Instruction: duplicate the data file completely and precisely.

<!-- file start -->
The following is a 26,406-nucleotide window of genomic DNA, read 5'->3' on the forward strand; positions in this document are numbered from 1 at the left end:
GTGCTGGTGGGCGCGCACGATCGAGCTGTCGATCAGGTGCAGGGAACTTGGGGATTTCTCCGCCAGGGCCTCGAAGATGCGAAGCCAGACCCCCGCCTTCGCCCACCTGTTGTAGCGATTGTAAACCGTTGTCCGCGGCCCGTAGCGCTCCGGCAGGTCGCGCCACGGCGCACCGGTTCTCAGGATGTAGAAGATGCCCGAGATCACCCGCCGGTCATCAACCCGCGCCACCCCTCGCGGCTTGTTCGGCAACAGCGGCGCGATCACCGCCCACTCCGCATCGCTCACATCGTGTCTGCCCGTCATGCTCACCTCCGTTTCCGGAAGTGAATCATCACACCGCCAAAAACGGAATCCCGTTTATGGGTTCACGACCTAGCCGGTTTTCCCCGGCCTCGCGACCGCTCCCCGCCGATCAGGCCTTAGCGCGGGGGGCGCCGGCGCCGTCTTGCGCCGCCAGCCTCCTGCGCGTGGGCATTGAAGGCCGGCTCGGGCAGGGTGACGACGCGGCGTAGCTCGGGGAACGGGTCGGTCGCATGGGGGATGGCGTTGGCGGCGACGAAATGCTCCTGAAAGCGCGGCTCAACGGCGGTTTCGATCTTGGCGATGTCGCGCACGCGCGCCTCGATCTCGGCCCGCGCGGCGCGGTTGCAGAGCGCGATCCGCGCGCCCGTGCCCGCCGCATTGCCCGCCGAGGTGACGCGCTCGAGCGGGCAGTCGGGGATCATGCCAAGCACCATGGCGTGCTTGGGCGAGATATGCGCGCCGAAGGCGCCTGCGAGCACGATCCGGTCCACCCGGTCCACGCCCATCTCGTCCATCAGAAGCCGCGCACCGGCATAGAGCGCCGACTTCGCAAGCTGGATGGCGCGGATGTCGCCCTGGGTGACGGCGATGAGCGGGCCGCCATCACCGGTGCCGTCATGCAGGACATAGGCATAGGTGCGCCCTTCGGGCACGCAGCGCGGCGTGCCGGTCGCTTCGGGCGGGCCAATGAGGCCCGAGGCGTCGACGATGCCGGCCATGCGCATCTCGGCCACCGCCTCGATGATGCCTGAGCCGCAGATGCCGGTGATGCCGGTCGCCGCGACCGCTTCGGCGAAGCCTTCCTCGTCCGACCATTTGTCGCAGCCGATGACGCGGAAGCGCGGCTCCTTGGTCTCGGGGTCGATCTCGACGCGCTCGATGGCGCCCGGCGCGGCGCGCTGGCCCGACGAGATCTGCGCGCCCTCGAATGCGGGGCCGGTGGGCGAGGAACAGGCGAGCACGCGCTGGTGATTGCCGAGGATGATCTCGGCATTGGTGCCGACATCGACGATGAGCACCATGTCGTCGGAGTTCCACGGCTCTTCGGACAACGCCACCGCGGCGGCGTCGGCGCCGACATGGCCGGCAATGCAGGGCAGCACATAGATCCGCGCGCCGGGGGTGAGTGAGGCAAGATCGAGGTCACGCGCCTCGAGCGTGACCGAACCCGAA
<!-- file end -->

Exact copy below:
The following is a 26,406-nucleotide window of genomic DNA, read 5'->3' on the forward strand; positions in this document are numbered from 1 at the left end:
GTGCTGGTGGGCGCGCACGATCGAGCTGTCGATCAGGTGCAGGGAACTTGGGGATTTCTCCGCCAGGGCCTCGAAGATGCGAAGCCAGACCCCCGCCTTCGCCCACCTGTTGTAGCGATTGTAAACCGTTGTCCGCGGCCCGTAGCGCTCCGGCAGGTCGCGCCACGGCGCACCGGTTCTCAGGATGTAGAAGATGCCCGAGATCACCCGCCGGTCATCAACCCGCGCCACCCCTCGCGGCTTGTTCGGCAACAGCGGCGCGATCACCGCCCACTCCGCATCGCTCACATCGTGTCTGCCCGTCATGCTCACCTCCGTTTCCGGAAGTGAATCATCACACCGCCAAAAACGGAATCCCGTTTATGGGTTCACGACCTAGCCGGTTTTCCCCGGCCTCGCGACCGCTCCCCGCCGATCAGGCCTTAGCGCGGGGGGCGCCGGCGCCGTCTTGCGCCGCCAGCCTCCTGCGCGTGGGCATTGAAGGCCGGCTCGGGCAGGGTGACGACGCGGCGTAGCTCGGGGAACGGGTCGGTCGCATGGGGGATGGCGTTGGCGGCGACGAAATGCTCCTGAAAGCGCGGCTCAACGGCGGTTTCGATCTTGGCGATGTCGCGCACGCGCGCCTCGATCTCGGCCCGCGCGGCGCGGTTGCAGAGCGCGATCCGCGCGCCCGTGCCCGCCGCATTGCCCGCCGAGGTGACGCGCTCGAGCGGGCAGTCGGGGATCATGCCAAGCACCATGGCGTGCTTGGGCGAGATATGCGCGCCGAAGGCGCCTGCGAGCACGATCCGGTCCACCCGGTCCACGCCCATCTCGTCCATCAGAAGCCGCGCACCGGCATAGAGCGCCGACTTCGCAAGCTGGATGGCGCGGATGTCGCCCTGGGTGACGGCGATGAGCGGGCCGCCATCACCGGTGCCGTCATGCAGGACATAGGCATAGGTGCGCCCTTCGGGCACGCAGCGCGGCGTGCCGGTCGCTTCGGGCGGGCCAATGAGGCCCGAGGCGTCGACGATGCCGGCCATGCGCATCTCGGCCACCGCCTCGATGATGCCTGAGCCGCAGATGCCGGTGATGCCGGTCGCCGCGACCGCTTCGGCGAAGCCTTCCTCGTCCGACCATTTGTCGCAGCCGATGACGCGGAAGCGCGGCTCCTTGGTCTCGGGGTCGATCTCGACGCGCTCGATGGCGCCCGGCGCGGCGCGCTGGCCCGACGAGATCTGCGCGCCCTCGAATGCGGGGCCGGTGGGCGAGGAACAGGCGAGCACGCGCTGGTGATTGCCGAGGATGATCTCGGCATTGGTGCCGACATCGACGATGAGCACCATGTCGTCGGAGTTCCACGGCTCTTCGGACAACGCCACCGCGGCGGCGTCGGCGCCGACATGGCCGGCAATGCAGGGCAGCACATAGATCCGCGCGCCGGGGGTGAGTGAGGCAAGATCGAGGTCACGCGCCTCGAGCGTGACCGAACCCGAA